News / Middle East

    Syrian Defection Prompts Calls for Sanctions

    French President Francois Hollande addresses third meeting of the "Friends of Syria," Paris, July 6, 2012.
    French President Francois Hollande addresses third meeting of the "Friends of Syria," Paris, July 6, 2012.
    VOA News
    World leaders meeting in Paris have called for new global sanctions against Syria, as news emerged that a top Syrian general has defected.

    Representatives of more than 100 nations called for "broader and tougher" penalties against Damascus as part an effort to pressure the Syrian government to end a deadly crackdown on dissent. The so-called "Friends of Syria" group also pledged to "massively increase" aid to Syrian rebels and provide them with communications equipment.

    British Foreign Secretary William Hague told the group he wants all options to remain on the table because Syria's situation is getting worse.  

    "We don't rule out any options for the future because it is deteriorating," said Hague. "It is a very grave situation. It is a murdering regime and we want to see a peaceful transition.  But we are not ruling anything out for the future."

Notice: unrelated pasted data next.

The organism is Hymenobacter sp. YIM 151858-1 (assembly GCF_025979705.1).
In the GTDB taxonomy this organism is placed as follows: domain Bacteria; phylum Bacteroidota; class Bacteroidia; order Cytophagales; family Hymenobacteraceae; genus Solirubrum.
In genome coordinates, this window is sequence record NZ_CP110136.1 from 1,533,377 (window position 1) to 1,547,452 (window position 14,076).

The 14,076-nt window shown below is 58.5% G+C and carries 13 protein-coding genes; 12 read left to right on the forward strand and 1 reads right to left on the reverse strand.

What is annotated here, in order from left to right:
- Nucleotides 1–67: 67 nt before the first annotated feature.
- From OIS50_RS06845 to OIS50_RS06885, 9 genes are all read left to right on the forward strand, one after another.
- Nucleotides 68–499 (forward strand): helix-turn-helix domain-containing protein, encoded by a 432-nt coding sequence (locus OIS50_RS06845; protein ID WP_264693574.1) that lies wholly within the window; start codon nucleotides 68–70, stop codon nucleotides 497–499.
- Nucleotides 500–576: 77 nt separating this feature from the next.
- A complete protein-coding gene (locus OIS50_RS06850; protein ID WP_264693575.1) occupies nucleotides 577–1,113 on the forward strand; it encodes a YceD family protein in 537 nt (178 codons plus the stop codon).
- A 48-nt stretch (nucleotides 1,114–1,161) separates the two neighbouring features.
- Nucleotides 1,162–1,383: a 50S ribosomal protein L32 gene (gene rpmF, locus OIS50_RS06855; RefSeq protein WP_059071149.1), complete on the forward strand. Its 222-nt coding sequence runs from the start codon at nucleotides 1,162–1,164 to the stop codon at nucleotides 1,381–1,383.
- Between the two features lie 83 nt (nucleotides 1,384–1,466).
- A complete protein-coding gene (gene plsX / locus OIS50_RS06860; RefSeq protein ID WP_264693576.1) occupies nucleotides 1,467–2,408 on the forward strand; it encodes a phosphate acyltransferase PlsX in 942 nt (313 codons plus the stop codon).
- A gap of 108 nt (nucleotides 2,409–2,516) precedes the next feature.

While the session was underway, the French foreign ministry said Syrian Brigadier General Manaf Tlass had defected. News reports say the commander of an elite Republican Guards unit could be heading to France, where he has family.

    After the meeting, U.S. Secretary of State Hillary Clinton said the departure indicates Syria's situation is shifting.

    "If people like him and like the generals and colonels and others who recently defected to Turkey are any indication, regime insiders and the military establishment are starting to vote with their feet," Clinton said.

    Later, a U.S. defense spokesman (Captain John Kirby) in Washington called the defection of the brigadier general "significant."

    Meanwhile, activists say anti-government protests took to the streets in several Syrian provinces on Friday.

    The opposition Syrian Observatory for Human Rights says at least more than 50 people were killed in anti-government related unrest.  The reports could not be independently verified.  

    Although reports from the ground say Syrian government forces have initiated most of the violence, authorities in Damascus contend they have been the victims of attacks by "terrorists" and "armed gunmen."  On Friday, the state-run SANA news agency said security officials seized weapons and explosives from a "terrorist" hideout in the city of Latakia.


    Some information for this report was provided by AP, AFP and Reuters.

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